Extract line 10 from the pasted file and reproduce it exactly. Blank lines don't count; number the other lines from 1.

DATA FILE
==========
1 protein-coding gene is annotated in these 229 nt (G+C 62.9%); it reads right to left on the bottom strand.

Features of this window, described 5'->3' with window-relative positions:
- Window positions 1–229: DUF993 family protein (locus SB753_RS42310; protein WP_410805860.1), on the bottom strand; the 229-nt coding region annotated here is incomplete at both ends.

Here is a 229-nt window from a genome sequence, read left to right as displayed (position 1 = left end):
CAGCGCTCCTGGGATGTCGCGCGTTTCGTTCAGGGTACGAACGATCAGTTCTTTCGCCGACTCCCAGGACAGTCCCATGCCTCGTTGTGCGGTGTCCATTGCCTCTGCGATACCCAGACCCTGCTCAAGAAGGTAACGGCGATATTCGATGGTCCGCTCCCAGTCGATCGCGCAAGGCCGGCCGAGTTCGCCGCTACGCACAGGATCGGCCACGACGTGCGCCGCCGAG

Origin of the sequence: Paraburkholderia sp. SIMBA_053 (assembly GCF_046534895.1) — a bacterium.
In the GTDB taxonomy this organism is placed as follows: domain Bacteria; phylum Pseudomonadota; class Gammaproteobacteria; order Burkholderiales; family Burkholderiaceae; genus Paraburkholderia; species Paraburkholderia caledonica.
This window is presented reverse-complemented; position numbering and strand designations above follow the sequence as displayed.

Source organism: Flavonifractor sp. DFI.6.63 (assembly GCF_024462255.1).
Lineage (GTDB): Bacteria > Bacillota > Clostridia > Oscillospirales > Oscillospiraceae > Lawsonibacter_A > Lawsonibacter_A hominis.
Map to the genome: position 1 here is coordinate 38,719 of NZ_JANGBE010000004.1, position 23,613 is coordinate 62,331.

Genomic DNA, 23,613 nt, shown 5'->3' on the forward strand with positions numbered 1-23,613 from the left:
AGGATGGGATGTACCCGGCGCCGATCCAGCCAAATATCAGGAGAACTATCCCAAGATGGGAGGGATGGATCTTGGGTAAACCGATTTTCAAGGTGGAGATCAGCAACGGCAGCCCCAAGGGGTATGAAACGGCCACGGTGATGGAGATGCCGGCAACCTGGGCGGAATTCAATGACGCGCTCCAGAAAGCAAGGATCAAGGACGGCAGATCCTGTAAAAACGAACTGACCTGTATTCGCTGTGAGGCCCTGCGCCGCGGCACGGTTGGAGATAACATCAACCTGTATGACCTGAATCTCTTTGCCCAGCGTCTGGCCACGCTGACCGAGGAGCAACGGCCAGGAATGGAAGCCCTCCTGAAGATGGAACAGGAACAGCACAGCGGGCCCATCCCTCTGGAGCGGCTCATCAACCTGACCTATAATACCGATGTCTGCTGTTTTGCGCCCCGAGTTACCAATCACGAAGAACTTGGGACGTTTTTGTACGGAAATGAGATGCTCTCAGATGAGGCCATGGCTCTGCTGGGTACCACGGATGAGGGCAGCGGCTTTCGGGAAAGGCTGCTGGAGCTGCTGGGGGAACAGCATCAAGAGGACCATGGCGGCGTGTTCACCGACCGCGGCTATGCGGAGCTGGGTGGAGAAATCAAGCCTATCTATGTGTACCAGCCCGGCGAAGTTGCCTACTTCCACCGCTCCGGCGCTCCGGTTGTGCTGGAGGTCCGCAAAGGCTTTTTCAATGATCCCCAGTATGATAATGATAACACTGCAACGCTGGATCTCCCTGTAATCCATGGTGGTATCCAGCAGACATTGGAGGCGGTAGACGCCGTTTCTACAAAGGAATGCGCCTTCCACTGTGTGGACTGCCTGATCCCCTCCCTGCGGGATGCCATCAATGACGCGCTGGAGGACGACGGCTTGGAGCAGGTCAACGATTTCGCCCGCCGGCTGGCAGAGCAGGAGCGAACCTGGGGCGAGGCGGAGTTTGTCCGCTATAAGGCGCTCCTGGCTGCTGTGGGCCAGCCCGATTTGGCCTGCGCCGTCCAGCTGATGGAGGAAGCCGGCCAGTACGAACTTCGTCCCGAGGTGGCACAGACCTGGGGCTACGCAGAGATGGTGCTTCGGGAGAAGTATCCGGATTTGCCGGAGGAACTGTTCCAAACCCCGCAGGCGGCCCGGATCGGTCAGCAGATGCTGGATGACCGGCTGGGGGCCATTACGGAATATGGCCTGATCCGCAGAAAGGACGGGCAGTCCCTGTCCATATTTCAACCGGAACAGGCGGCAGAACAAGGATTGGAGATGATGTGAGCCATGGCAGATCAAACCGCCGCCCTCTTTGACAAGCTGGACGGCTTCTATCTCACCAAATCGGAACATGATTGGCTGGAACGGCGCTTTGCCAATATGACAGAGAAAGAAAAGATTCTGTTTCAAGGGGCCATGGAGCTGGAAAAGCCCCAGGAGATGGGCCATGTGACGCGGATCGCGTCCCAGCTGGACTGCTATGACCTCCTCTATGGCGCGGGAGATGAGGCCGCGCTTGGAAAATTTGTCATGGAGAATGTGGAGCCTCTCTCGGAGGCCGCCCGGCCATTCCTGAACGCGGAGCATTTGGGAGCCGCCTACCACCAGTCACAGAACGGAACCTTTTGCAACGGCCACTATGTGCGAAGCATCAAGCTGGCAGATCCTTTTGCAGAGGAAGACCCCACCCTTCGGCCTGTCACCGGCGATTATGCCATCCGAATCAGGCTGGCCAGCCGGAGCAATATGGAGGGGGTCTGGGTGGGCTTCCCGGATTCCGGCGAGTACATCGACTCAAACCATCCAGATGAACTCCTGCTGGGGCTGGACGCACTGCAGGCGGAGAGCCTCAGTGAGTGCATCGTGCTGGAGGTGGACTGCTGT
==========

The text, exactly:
Lineage (GTDB): Bacteria > Bacillota > Clostridia > Oscillospirales > Oscillospiraceae > Lawsonibacter_A > Lawsonibacter_A hominis.